Federal grant money has new sirens wailing in Winfield

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WICHITA, Kan. (KSNW) — The USDA invested over $800,000 in rural community infrastructure across 11 Kansas communities. The city of Winfield was one of the beneficiaries of USDA’s investment, receiving just over $125,000.

They are using the grant money to buy two new ambulances. Of the five vehicles in their fleet, two were no longer serviceable. This money changed that.

There was an electronic wheezing sound coming from the new ambulance when EMS manager Brad Klein shut the back door. When asked to explain, he said that was part of the design. 

“That’s part of the hydraulic, those hydraulic springs, so liquid springs what they call them. So when we open those back doors, that truck senses those back doors are open, and it will lower to a certain height,” said Klein. 

He said the mechanism makes it easier for paramedics to get patients in and out.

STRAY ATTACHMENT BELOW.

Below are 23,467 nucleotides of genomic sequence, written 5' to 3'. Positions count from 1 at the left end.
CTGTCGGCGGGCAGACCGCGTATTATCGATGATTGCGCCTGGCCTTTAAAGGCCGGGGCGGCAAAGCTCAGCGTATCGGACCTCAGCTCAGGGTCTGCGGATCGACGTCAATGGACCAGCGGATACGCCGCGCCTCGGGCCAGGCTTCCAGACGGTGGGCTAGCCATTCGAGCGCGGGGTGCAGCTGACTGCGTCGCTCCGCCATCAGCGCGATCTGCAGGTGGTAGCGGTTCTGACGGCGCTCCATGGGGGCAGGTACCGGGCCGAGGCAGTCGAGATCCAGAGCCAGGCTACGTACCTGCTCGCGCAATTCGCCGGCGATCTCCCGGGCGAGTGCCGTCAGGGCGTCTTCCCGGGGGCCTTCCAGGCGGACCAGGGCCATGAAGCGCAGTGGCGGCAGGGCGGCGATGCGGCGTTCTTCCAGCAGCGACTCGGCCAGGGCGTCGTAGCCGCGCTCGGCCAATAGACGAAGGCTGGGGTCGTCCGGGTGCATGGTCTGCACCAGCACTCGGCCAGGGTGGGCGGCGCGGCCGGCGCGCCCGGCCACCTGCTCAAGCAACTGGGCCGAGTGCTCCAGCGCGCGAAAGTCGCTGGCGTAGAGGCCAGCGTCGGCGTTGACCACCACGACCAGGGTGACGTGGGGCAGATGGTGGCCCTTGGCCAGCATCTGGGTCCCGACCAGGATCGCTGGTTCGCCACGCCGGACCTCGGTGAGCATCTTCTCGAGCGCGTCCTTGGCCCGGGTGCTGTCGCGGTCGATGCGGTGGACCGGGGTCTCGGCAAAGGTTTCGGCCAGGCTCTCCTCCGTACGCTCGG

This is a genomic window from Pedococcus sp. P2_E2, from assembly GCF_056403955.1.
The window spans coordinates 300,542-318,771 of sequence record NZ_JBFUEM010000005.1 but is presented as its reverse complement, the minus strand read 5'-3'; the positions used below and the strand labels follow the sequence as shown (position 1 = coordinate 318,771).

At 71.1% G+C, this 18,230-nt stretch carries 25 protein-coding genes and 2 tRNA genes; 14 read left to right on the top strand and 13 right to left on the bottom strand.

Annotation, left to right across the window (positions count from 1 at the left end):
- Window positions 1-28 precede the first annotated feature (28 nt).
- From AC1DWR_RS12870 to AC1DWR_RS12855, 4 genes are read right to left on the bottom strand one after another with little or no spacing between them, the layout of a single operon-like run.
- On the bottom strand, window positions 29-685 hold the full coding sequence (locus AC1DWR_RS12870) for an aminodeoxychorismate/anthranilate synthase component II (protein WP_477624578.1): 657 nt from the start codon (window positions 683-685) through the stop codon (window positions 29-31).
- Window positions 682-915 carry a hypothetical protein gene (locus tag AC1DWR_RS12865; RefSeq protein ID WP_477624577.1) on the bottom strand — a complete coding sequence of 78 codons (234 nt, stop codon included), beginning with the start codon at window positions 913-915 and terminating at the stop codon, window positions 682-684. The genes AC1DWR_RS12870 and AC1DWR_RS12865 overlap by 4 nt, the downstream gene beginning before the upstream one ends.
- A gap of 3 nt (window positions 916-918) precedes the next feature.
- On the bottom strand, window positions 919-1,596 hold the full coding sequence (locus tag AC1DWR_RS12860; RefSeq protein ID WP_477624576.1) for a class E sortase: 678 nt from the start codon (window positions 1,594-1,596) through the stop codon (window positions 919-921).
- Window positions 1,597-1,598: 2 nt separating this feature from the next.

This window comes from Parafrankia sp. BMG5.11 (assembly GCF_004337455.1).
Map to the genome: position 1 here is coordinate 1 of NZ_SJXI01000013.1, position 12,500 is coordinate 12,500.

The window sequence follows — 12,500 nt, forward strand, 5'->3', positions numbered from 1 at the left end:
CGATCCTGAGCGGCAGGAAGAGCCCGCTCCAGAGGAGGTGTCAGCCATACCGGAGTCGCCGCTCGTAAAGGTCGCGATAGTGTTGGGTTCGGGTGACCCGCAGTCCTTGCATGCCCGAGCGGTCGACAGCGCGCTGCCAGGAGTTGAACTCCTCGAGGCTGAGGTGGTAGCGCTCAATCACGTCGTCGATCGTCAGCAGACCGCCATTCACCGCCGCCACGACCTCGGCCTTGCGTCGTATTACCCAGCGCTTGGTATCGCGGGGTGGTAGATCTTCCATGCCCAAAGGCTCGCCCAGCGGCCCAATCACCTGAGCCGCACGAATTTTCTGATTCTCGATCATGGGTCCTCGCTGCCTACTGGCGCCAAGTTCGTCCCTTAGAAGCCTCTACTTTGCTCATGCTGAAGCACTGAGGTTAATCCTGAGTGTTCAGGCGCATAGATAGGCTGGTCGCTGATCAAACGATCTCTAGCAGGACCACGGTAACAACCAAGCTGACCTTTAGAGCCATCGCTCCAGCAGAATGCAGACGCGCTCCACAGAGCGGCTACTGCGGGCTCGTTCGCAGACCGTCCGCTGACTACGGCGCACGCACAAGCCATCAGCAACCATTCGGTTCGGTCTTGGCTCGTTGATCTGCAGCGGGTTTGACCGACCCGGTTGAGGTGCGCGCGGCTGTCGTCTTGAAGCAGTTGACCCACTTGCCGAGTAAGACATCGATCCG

Winfield received its newest ambulance in October. “I want to say that we put it in service the first part of November,” continued Klein.

City Manager Taggart Wall is glad to have the new wheels in Winfield.

“It’s all about improving the patient experience improving our fleet,” said Wall.

Just how old we’re the old ambulances?

“I know they had well over 200,000 when we traded them in. A couple of them were running into bad motors. The runner the motors were getting worn out, and it was harder and harder to find replacement parts to keep them rolling,” added Klein.

These trucks roll for many miles since Windfield EMS serves about 750 square miles or two-thirds of Cowley County. 

“Our call load is as high as it’s ever been,” added Wall. However, that won’t be an issue for the new state-of-the-art trucks.

They have features like a dual tank oxygen system, a tablet that allows paramedics access to real-time data when treating patients, and LED lights that help illuminate the scene.

One other detail that helps this Fire-EMS dual department said Klein, “When we designed these trucks, we left this back compartment to have this space area for us to carry our structure fire gear in because we do respond to both fire and medical calls.”

The second ambulance Winfield ordered is a sprinter-style truck, a first for the city. That vehicle arrives in march. 

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